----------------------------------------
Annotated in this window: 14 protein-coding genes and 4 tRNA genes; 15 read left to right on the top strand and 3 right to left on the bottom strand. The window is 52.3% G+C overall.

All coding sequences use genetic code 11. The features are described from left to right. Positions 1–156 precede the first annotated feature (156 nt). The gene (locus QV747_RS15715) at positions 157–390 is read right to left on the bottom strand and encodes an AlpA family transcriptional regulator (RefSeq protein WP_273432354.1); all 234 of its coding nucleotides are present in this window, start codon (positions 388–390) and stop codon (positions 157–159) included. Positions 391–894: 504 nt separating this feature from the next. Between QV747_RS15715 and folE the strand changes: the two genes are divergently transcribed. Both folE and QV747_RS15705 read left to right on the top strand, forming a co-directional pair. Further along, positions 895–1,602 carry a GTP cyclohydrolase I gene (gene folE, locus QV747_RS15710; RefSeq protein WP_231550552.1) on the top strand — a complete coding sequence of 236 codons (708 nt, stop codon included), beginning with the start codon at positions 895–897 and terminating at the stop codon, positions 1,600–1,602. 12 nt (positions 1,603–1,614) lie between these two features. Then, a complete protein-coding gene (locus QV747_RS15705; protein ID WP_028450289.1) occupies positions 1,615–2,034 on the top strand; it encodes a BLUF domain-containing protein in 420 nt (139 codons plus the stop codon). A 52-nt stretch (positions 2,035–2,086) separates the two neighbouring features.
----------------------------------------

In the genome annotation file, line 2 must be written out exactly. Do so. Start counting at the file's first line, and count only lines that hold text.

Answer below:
All coding sequences use genetic code 11. The features are described from left to right. Positions 1–156 precede the first annotated feature (156 nt). The gene (locus QV747_RS15715) at positions 157–390 is read right to left on the bottom strand and encodes an AlpA family transcriptional regulator (RefSeq protein WP_273432354.1); all 234 of its coding nucleotides are present in this window, start codon (positions 388–390) and stop codon (positions 157–159) included. Positions 391–894: 504 nt separating this feature from the next. Between QV747_RS15715 and folE the strand changes: the two genes are divergently transcribed. Both folE and QV747_RS15705 read left to right on the top strand, forming a co-directional pair. Further along, positions 895–1,602 carry a GTP cyclohydrolase I gene (gene folE, locus QV747_RS15710; RefSeq protein WP_231550552.1) on the top strand — a complete coding sequence of 236 codons (708 nt, stop codon included), beginning with the start codon at positions 895–897 and terminating at the stop codon, positions 1,600–1,602. 12 nt (positions 1,603–1,614) lie between these two features. Then, a complete protein-coding gene (locus QV747_RS15705; protein ID WP_028450289.1) occupies positions 1,615–2,034 on the top strand; it encodes a BLUF domain-containing protein in 420 nt (139 codons plus the stop codon). A 52-nt stretch (positions 2,035–2,086) separates the two neighbouring features.